I was in a hotel room in Tokyo when the first plane hit the World Trade Center. Recently sworn in as Under Secretary at Treasury, I was part of a delegation to Japan that included Paul O’Neill and many reporters, including Michael Phillips of the Wall Street Journal. We all watched the tragedy on television. I got very close—it seemed like inches—to the TV screen. When the first tower started collapsing I looked up from the screen to see faces of horror, disbelief, for some reason noticing, and now remembering, Michael Phillips’ look of utter shock. No one knew it then but Michael would later do five tours in Iraq imbedded with the Third Battalion, Seventh Marines and would write a moving book in 2005, The Gift of Valor, about a young Marine corporal, who sacrificed his life to save his fellow marines, a great American hero in what would come to be the global war on terror. The Marine, Jason Dunham, was awarded the Medal of Honor in 2006.
We immediately cancelled our meetings in Japan and by the next morning—still 9/11 in the United States—we were on a C-17 military jet flying back to America. The plane ride back from Japan was eerie. A C-17 is about as long as a DC-10, but when you’re inside it seems much bigger and more cavernous—an “echoing belly” is how General Tommy Franks described it—designed to hold tanks and other large military equipment. The only passenger seats are straight-backed canvas jump seats bolted along the metal wall of the fuselage. Unable to lie down or even slouch in those seats, some of us simply spread out on the cold bare metal deck when we wanted to sleep.
To get back faster we had an aerial refueling over Alaska. It took place at night, though at that latitude and elevation it seemed like perpetual twilight. The Air Force pilot invited me to watch the refueling from the cockpit, and it was amazing—the most impressive combination of advanced technology, hand-eye coordination, precision teamwork, and raw nerve that I had ever observed.
The rendezvous with the tanker jet had been arranged when the flight plan was put together in Japan. When we got close to the designated time and place, the pilots started looking for the tanker, which was to fly up from a base in Alaska. They first located the tanker plane on radar. Soon after that, they got visual contact. The co-pilot said to me, “See it, sir? It’s right out there.” But I couldn’t see a thing except stars and the twilight at the horizon.
Our plane was to approach the tanker from underneath, and as we got closer to the tanker the small speck the pilots could see grew until suddenly there was this huge jet plane only a few feet above us. Our pilot was using a specially-designed joy stick with a monitoring device consisting of rows of lights that turned red or green depending on whether our plane was coming up at the right position relative to the tanker. It reminded me a lot of a computer game, but this was for real. These two huge jets were zooming through the dark at something like 500 miles per hour, so it was amazing to me, though seemingly routine to those pilots, that the planes were close enough to each other that I could see the faces of the guys in the tanker as they lowered the fuel hose and somehow got it to go into the opening in our fuel tank. After a while the tank registered full and the hose was pulled back in, the tanker disappeared into the night, and we headed home across Canada. As we flew into the lower 48 there were no commercial flights to be seen. The plane’s radar screen was nearly blank.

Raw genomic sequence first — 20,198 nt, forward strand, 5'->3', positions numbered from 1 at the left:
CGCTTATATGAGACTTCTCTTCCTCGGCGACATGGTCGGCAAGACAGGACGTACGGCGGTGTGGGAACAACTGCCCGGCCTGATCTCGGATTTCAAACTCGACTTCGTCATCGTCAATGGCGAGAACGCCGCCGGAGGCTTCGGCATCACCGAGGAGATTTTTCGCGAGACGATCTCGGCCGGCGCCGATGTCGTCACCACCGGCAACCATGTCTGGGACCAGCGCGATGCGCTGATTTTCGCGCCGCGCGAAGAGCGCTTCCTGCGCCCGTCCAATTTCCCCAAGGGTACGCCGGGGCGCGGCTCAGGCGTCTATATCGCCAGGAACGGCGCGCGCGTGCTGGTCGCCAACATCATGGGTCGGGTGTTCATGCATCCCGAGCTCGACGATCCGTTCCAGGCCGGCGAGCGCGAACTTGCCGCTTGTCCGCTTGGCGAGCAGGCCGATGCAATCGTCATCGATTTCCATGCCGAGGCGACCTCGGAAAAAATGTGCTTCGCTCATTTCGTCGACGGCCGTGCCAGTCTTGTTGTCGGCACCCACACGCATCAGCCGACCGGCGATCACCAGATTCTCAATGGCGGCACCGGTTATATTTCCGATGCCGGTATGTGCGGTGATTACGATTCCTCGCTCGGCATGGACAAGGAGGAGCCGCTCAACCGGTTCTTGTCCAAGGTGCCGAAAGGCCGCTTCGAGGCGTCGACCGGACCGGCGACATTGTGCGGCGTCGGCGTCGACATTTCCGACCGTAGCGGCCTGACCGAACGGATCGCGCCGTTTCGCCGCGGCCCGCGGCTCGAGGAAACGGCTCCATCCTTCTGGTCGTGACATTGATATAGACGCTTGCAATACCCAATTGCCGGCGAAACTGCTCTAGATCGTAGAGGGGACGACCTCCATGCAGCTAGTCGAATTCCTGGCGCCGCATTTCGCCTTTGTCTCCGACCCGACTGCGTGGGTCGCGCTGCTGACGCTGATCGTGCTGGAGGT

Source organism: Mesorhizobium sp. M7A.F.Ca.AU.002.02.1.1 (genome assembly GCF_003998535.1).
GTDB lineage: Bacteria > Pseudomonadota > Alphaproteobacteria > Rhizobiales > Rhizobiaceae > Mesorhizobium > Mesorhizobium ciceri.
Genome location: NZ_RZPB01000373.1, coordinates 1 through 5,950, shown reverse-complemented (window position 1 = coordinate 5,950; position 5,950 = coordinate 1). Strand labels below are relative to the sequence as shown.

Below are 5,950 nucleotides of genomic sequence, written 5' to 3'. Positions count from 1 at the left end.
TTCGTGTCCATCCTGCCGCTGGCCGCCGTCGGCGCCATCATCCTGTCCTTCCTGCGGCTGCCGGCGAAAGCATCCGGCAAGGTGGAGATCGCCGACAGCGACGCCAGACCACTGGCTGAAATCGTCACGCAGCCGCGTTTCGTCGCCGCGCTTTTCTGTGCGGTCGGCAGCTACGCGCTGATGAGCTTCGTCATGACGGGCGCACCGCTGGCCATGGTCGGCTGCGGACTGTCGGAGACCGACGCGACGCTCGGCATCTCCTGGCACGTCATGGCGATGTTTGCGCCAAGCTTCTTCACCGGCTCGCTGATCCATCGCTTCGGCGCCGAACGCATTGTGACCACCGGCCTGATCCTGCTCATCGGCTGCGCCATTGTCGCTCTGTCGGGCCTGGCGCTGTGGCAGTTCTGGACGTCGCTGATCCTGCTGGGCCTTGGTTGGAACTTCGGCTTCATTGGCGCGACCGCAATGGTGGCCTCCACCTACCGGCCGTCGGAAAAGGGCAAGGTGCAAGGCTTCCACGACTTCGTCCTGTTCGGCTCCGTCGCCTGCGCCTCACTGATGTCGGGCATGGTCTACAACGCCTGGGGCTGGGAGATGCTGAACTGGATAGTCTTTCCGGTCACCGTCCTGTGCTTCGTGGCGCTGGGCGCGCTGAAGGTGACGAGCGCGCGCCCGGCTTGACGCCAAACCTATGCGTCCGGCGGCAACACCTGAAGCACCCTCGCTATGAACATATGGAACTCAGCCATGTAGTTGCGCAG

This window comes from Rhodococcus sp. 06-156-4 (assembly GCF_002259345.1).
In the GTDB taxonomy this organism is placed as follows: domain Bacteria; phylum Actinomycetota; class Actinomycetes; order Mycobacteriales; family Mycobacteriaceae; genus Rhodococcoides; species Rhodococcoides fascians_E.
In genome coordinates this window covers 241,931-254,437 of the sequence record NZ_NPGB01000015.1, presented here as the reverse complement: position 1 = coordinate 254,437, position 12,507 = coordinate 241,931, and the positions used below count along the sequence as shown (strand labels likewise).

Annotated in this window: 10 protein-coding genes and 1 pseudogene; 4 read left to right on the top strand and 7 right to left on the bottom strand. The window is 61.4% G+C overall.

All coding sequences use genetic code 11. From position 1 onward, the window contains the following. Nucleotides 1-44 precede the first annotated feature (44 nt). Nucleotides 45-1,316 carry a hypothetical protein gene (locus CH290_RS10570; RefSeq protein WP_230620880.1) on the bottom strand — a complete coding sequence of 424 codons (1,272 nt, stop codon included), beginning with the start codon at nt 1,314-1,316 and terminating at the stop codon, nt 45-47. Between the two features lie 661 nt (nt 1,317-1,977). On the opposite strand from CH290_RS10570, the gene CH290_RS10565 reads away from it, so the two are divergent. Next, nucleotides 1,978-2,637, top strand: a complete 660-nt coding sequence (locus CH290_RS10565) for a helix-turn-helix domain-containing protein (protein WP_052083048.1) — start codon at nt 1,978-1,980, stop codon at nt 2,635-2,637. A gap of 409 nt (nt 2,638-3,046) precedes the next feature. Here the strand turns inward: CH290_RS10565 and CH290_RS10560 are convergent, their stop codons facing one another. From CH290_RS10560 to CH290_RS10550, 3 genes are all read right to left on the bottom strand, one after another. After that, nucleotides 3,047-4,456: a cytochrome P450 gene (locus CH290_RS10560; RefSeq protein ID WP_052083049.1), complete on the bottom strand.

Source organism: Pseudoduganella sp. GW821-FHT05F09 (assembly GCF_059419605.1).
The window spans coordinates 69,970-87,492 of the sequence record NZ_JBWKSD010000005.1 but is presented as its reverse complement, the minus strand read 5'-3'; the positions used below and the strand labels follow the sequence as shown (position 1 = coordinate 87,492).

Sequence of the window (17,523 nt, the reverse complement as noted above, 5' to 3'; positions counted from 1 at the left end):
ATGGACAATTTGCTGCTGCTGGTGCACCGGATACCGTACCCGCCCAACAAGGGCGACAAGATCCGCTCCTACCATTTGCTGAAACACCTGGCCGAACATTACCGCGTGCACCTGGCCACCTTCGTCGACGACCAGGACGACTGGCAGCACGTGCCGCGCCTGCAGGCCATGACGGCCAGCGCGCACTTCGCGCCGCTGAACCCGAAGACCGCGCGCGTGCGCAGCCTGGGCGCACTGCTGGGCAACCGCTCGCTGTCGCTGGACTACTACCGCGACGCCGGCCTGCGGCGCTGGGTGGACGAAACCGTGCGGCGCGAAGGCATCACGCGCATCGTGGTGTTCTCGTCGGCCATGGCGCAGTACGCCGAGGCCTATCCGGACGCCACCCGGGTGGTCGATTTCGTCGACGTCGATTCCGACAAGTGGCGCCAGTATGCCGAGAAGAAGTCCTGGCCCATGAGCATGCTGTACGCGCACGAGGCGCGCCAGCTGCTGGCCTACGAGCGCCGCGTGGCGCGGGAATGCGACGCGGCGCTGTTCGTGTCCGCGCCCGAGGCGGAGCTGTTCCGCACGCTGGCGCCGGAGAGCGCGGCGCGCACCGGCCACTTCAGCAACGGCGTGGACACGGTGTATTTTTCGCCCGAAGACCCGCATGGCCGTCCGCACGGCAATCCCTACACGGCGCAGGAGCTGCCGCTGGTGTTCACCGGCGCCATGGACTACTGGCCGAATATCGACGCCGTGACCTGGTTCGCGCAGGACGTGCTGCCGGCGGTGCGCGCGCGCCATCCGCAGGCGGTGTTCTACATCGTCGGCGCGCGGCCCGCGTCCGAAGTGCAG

That remarkable night time aerial refueling would mark a watershed for me and my responsibilities at Treasury. It was the beginning of a much closer cooperation and coordination with the Defense Department and with the U.S. military. It was also the start of many completely new experiences that I could never have expected when I signed up for a job in Treasury. I suppose I could have gotten a little spooked being in that cockpit but I felt very calm, kind of resigned to a new purpose where I would be forging new teams to handle new tasks, and I would be relying on the expertise and experience of others—people like these pilots—and they would be relying on mine. I slept well that night on the steel deck. Months later when I would fly on other military planes—C-130 transports in Afghanistan, Blackhawk helicopters in Iraq—I would always feel just as calm, even at the times when it looked like I was in harm’s way.
When I got back to Washington, the city was on alert. DC was a logical place for another attack, and the secret service was particularly concerned about security around the White House and the adjacent buildings which included the Treasury. We planned for the worst case scenarios. We made lists of essential jobs that would have to be done if the Treasury was wiped out—running the $30 billion Exchange Stabilization Fund in case we had to intervene in the currency markets was an example. We visited the remote locations that we would live in if the Treasury Building was destroyed, developed plans for continuity of operations and continuity of government, and reviewed the order of succession. We cancelled the annual meetings of the IMF and World Bank, which had been scheduled to be held in Washington on September 29th and 30th. Our intelligence experts expected large groups of protestors and a meeting with thousands of foreign financial officials, bankers, and press would have severely stretched the already overextended Washington security forces. And we had many other things to do.
Condensed from Global Financial Warriors
via Flying Back to Treasury on 9/11.